August 16, 2017

Strengthening the global agenda for women to achieve equal pay for equal work

In the June 2016 edition of the OXFAM Issue Briefing, research determined that rising economic inequality across Asia is threatening poverty reduction and slowing down the fight against gender inequality. And the problem of low wages and the growing impact of inequality extends all over the world, not just in Asia.

In light of increasing gender inequality, a panel at the Annual Meeting in New York examined empowering women and girls worldwide with specific strategies to fight against the tide during the Aug. 11 program, “A New Agenda for Women: Discussion of 21st Century Challenges to Women and Girls’ Empowerment.”

In studying the pay gap between men and women, which starts as soon as women enter the workforce, Roberta D. Liebenberg, senior partner, Fine Kaplan and Black, Philadelphia, said that women still earn 93 cents for every dollar men earn, and this pay gap continues to grow throughout a woman’s career.

“The biggest impact on the earnings of women is between the ages of 45-64, when they are at their prime earning power and the pay gap continues to widen as they age.”

When examining the issue globally, Liebenberg suggested a focus on equal pay for equal work, parity; promotion; and an emphasis on advancing leadership, with positions for women in equity partnership, in particular.

Speaking on the obstacles to progress, Liebenberg said there are still complicit and implicit biases in the workplace, especially for women who have children.

Elizabeth R. Ouyang, civil rights attorney and law professor at Columbia University and New York University, said having women at the table changes things.

Advancing women’s equality can add 12 trillion dollars to global growth in business such as technology, sports, NGOs and other industries, explained Professor Ved P. Nanda of the University of Denver, citing the Global Institute Report.

“When women thrive, businesses thrive,” said Nanda of the University of Denver.

Ouyang said that progress cannot be made without men on board.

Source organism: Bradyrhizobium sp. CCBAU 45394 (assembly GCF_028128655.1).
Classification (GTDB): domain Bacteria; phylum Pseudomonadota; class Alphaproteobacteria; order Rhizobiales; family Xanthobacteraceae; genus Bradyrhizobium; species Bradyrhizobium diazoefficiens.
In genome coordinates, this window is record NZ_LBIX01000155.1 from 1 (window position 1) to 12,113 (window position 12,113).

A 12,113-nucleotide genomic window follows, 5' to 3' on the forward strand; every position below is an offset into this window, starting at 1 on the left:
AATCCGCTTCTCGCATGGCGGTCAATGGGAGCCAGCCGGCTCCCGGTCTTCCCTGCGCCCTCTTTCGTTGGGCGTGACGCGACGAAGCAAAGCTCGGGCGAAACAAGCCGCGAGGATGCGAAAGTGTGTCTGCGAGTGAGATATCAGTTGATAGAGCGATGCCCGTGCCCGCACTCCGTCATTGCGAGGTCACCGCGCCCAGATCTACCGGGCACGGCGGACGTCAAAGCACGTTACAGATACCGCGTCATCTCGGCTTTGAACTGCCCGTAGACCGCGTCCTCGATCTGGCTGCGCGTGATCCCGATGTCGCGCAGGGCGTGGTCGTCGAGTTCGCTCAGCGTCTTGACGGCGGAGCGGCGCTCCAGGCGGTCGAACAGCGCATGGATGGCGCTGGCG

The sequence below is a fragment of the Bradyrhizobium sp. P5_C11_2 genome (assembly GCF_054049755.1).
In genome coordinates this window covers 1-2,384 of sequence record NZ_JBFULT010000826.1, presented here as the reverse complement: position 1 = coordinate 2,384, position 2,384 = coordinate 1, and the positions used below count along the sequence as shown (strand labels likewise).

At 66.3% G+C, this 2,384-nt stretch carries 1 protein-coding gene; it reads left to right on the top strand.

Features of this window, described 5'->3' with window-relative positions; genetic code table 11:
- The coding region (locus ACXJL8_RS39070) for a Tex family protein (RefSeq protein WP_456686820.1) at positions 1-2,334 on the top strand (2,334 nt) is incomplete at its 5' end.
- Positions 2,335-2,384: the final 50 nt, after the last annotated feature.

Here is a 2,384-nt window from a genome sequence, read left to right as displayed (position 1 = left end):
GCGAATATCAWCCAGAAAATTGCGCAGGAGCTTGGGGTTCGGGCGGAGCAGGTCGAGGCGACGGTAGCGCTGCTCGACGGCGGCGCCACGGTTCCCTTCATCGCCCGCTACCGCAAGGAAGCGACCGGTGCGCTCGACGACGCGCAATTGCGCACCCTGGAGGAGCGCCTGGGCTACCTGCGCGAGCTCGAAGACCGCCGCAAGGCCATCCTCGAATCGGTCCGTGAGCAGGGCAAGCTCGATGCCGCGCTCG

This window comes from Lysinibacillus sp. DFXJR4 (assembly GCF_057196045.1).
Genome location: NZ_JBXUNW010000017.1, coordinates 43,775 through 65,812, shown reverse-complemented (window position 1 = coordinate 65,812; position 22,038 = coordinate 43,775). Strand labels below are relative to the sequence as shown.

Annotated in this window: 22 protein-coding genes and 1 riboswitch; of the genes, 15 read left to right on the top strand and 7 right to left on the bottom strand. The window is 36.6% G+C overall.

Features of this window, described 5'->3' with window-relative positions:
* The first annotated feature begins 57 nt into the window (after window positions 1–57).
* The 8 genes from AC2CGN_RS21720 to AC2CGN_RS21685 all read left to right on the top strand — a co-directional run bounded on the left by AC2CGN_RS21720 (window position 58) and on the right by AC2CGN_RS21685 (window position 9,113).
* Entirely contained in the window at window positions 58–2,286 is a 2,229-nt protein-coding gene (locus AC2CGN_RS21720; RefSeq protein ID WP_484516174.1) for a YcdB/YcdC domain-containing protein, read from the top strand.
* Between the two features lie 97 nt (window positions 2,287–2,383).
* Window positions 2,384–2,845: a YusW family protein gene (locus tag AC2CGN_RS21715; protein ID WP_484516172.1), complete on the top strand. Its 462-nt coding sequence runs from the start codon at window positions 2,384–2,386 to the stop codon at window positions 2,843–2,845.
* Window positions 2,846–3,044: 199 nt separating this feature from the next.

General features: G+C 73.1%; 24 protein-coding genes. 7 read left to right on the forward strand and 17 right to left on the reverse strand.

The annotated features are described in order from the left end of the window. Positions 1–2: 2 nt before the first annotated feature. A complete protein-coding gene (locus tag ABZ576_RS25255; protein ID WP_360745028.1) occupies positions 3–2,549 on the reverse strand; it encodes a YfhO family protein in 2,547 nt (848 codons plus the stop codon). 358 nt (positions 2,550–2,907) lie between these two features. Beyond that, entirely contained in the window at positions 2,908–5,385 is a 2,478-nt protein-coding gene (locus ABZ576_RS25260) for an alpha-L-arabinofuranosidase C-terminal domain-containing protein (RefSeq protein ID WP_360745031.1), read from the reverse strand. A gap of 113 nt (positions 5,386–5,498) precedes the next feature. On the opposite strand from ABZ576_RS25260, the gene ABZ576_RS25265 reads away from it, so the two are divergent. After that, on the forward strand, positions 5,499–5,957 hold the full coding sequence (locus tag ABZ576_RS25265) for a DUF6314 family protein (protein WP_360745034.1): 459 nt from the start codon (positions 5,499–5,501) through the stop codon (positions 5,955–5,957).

So, what can men do to help advance women in the global marketplace?

First, the panelists said that there must be a change in laws that impede women from advancing in education and in the workplace.

Tina Tchen, former executive director of the White House Council on Women and Girls in the Obama administration, said that education is key, especially when it comes to adolescent girls. “We have 98 million adolescent girls not in school … and this is where the performance of adolescent girls’ falls off,” she said, referencing worldwide figures.

She said a sustainable goal for the world is to ensure girls obtain at least 12 years of education.

Nanda added that achieving sustainable goals involves not just improving opportunities of advancement for women, but also eradicating the gap between the sexes.

Liebenberg said that using supporting data is key in changing minds and moving women forward. As an example, she cited a report she recently completed on the number of women who serve as first-chair lead counsel.

Libenberg suggested that data would be helpful in working with federal, state and local legislatures, as well as with men in powerful leadership roles who are in the position to make a difference, such as those who set targets to increase gender diversity on Boards and in other leadership positions.

Mark Alcott of Paul, Weiss, Rifkind, Wharton & Garrison LLP, New York and Marilyn J. Kaman, senior judge of the Minnesota Fourth Judicial District for Hennepin County, MN, provided opening remarks. The program was moderated by Tiffany M. Williams, assistant professor, Legal Practice & Director of Externship Programs, Seton Hall University School of Law and Deputy Representative of the ABA United Nations Delegation.

The program was moderated by Tiffany M. Williams, Assistant Professor, Legal Practice & Director of Externship Programs, Seton Hall University School of Law and Deputy Representative of the ABA United Nations Delegation.